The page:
National Dollar Day: UD economics professor uncovers a strange feature of the original U.S. dollar

Imagine a world where the smallest possible dollar bill was worth $30. Instead of our current incremental system of $1, $5, $10 and so on, imagine the smallest bills were worth $30, $60 and $90. Barring electrical payments, how would you make purchases, or worse, make change?

You may be surprised to discover that this scenario was a reality for Americans living in the 1770s, according to new research from University of Delaware economics professor Farley Grubb (pictured above).

Grubb’s research arrives just in time for today’s National Dollar Day, which commemorates the day in 1786 when United States Congress established the dollar as the official unit of account for the federal government. Last year, Grubb and fellow economics professor Vincent Marra shared five interesting facts you may not have known about the U.S. dollar and its 231-year history.

And this year, Grubb has uncovered the new and unusual fact that the first U.S. dollar, called the Continental Dollar, was issued in a unique denominational sequence: $1, $2, $3, $4, $5, $6, $7, $8, $20, and $30. At the time, $1 was worth around $30, and could pay for a week’s room and board for a soldier. This means that there were effectively no small bills in the dollar’s design.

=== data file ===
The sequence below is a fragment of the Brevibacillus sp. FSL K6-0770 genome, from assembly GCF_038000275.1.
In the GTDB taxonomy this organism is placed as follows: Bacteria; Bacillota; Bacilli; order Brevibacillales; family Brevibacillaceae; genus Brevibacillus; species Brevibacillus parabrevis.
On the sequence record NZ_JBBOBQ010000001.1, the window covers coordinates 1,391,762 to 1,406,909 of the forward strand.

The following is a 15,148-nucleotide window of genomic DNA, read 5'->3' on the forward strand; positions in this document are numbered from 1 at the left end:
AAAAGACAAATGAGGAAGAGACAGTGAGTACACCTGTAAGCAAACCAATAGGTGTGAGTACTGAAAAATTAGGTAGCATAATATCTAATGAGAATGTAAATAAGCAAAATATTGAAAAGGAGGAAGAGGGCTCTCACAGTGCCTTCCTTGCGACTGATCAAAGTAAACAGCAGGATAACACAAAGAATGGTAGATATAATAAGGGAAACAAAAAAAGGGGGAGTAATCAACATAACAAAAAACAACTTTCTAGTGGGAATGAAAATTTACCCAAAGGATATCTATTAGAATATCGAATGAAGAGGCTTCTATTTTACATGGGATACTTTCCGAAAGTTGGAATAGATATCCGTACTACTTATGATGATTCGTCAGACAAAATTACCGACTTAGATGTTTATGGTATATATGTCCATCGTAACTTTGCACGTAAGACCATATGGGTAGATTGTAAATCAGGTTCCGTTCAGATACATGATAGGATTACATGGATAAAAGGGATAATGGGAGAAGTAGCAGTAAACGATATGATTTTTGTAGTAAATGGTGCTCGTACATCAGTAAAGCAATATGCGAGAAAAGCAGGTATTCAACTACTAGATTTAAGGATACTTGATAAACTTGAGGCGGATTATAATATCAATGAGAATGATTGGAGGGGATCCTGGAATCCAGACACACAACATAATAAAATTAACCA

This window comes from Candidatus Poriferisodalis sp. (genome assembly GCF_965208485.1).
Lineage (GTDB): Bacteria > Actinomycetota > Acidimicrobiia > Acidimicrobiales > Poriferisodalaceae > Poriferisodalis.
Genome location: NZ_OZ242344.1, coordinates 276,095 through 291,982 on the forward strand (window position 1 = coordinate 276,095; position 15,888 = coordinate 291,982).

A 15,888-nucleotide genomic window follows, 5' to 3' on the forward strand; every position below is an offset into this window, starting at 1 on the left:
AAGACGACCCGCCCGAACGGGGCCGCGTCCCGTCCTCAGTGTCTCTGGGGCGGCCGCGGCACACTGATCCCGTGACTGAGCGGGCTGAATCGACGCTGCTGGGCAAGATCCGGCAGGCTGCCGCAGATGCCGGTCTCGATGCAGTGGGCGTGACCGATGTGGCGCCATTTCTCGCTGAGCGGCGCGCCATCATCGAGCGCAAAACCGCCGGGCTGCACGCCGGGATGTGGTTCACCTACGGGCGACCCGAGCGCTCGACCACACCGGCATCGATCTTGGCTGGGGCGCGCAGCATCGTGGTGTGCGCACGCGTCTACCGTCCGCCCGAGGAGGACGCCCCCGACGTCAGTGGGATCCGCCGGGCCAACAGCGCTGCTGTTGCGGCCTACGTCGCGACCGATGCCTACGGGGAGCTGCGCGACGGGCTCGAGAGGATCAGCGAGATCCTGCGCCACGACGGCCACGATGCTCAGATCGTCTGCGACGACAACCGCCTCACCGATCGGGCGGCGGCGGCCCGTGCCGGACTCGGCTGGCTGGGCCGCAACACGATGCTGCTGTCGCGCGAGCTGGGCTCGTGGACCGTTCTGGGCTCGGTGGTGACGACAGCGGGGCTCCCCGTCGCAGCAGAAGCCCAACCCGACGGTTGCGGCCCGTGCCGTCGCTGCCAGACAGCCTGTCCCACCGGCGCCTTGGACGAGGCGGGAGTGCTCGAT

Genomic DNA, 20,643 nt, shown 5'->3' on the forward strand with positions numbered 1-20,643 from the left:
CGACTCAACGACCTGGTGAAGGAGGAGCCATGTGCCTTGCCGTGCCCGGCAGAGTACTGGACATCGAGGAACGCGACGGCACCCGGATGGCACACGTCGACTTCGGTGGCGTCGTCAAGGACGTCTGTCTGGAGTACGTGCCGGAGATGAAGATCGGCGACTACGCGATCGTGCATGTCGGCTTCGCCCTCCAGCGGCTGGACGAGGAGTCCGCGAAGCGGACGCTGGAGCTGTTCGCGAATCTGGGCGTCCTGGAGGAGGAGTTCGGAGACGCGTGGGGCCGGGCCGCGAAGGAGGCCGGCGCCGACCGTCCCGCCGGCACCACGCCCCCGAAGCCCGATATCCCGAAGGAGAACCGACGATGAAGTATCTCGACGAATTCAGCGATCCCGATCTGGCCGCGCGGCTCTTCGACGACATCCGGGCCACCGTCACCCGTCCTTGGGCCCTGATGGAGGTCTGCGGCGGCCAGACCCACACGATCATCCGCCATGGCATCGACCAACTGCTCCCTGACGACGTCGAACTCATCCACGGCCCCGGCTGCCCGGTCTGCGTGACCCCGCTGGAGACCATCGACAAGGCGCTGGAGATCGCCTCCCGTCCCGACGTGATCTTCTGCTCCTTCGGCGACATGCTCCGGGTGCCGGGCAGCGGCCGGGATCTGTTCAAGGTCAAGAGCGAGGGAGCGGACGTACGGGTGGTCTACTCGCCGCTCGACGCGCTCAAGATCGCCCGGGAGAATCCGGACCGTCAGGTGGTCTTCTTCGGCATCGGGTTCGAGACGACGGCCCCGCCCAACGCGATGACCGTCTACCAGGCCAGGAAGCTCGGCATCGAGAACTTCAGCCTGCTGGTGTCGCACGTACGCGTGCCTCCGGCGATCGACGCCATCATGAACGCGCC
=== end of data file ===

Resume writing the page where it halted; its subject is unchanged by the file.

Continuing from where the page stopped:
“This denominational spacing is unlike anything that went before in colonial America, and unlike anything in modern currencies today,” Grubb said. “It is hard to find any other currency with such an odd denominational sequence as the Continental Dollar. In fact, the Continental Dollar’s denominational sequence is more than unusual; it is downright bizarre.”

So, why did the first U.S. dollar have such a strange denominational structure? Grubb explained the system as an effort by the Revolutionary Congress to make it difficult for soldiers to use Continental Dollars as a medium of exchange.

“The denominational sequence allowed Congress to meet soldiers’ monthly pay in the fewest large bills possible, such that soldiers would find it hard to spend them, as they could not make change in dollars in a transaction,” Grubb said. “Congress hoped soldiers would just hold their pay as savings and redeem the bills from the government in the future post-war. That way, the flood of Continental Dollars emitted to fund the war would not affect prices in the marketplace during the war.”

In practice, this led to consumers exchanging Continental Dollars for state currencies or credits. They also may have bartered or traded using the dollars.

“Within two years, however,” Grubb continued, “the length of the war, the continued flood of Continental Dollars, and the government’s need to use them more for buying war supplies in the marketplace than just as soldier’s pay defeated this initial intent.”

Check out last year’s National Dollar Day article for five more little-known facts about interesting chapters in the history of the dollar

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